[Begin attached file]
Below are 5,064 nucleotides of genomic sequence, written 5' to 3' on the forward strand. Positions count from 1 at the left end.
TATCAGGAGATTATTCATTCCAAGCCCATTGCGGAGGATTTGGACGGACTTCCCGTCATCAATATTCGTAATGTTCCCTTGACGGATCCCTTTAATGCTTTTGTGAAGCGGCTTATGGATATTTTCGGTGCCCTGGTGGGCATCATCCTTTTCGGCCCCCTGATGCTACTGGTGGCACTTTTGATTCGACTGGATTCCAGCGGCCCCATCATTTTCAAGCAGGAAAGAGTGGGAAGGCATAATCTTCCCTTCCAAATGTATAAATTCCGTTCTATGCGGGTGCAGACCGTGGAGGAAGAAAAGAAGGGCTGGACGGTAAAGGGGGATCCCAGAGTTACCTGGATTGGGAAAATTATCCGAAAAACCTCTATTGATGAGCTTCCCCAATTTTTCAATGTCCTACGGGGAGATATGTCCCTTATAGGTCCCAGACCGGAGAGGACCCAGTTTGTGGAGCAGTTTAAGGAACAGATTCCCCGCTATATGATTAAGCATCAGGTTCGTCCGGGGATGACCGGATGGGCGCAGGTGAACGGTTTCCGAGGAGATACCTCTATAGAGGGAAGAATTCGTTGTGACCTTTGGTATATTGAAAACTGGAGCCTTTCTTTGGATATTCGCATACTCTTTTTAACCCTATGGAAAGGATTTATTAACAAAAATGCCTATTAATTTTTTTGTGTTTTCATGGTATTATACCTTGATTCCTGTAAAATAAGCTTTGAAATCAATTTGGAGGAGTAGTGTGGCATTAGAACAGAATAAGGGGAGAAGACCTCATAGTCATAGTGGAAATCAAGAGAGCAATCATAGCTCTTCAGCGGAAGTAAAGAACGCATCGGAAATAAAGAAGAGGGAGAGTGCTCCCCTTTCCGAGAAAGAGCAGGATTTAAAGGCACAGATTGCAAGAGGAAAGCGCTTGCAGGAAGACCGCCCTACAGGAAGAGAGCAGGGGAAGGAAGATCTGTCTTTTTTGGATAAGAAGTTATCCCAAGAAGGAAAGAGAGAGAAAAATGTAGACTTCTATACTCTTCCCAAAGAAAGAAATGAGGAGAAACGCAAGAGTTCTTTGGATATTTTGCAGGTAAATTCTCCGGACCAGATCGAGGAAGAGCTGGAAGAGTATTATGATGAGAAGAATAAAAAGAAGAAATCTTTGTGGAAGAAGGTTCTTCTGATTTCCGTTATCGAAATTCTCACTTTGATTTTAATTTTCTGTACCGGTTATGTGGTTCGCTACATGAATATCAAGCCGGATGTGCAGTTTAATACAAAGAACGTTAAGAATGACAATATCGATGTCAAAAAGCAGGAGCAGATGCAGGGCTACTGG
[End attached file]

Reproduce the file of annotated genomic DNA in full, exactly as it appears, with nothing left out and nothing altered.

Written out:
Below are 5,064 nucleotides of genomic sequence, written 5' to 3' on the forward strand. Positions count from 1 at the left end.
TATCAGGAGATTATTCATTCCAAGCCCATTGCGGAGGATTTGGACGGACTTCCCGTCATCAATATTCGTAATGTTCCCTTGACGGATCCCTTTAATGCTTTTGTGAAGCGGCTTATGGATATTTTCGGTGCCCTGGTGGGCATCATCCTTTTCGGCCCCCTGATGCTACTGGTGGCACTTTTGATTCGACTGGATTCCAGCGGCCCCATCATTTTCAAGCAGGAAAGAGTGGGAAGGCATAATCTTCCCTTCCAAATGTATAAATTCCGTTCTATGCGGGTGCAGACCGTGGAGGAAGAAAAGAAGGGCTGGACGGTAAAGGGGGATCCCAGAGTTACCTGGATTGGGAAAATTATCCGAAAAACCTCTATTGATGAGCTTCCCCAATTTTTCAATGTCCTACGGGGAGATATGTCCCTTATAGGTCCCAGACCGGAGAGGACCCAGTTTGTGGAGCAGTTTAAGGAACAGATTCCCCGCTATATGATTAAGCATCAGGTTCGTCCGGGGATGACCGGATGGGCGCAGGTGAACGGTTTCCGAGGAGATACCTCTATAGAGGGAAGAATTCGTTGTGACCTTTGGTATATTGAAAACTGGAGCCTTTCTTTGGATATTCGCATACTCTTTTTAACCCTATGGAAAGGATTTATTAACAAAAATGCCTATTAATTTTTTTGTGTTTTCATGGTATTATACCTTGATTCCTGTAAAATAAGCTTTGAAATCAATTTGGAGGAGTAGTGTGGCATTAGAACAGAATAAGGGGAGAAGACCTCATAGTCATAGTGGAAATCAAGAGAGCAATCATAGCTCTTCAGCGGAAGTAAAGAACGCATCGGAAATAAAGAAGAGGGAGAGTGCTCCCCTTTCCGAGAAAGAGCAGGATTTAAAGGCACAGATTGCAAGAGGAAAGCGCTTGCAGGAAGACCGCCCTACAGGAAGAGAGCAGGGGAAGGAAGATCTGTCTTTTTTGGATAAGAAGTTATCCCAAGAAGGAAAGAGAGAGAAAAATGTAGACTTCTATACTCTTCCCAAAGAAAGAAATGAGGAGAAACGCAAGAGTTCTTTGGATATTTTGCAGGTAAATTCTCCGGACCAGATCGAGGAAGAGCTGGAAGAGTATTATGATGAGAAGAATAAAAAGAAGAAATCTTTGTGGAAGAAGGTTCTTCTGATTTCCGTTATCGAAATTCTCACTTTGATTTTAATTTTCTGTACCGGTTATGTGGTTCGCTACATGAATATCAAGCCGGATGTGCAGTTTAATACAAAGAACGTTAAGAATGACAATATCGATGTCAAAAAGCAGGAGCAGATGCAGGGCTACTGG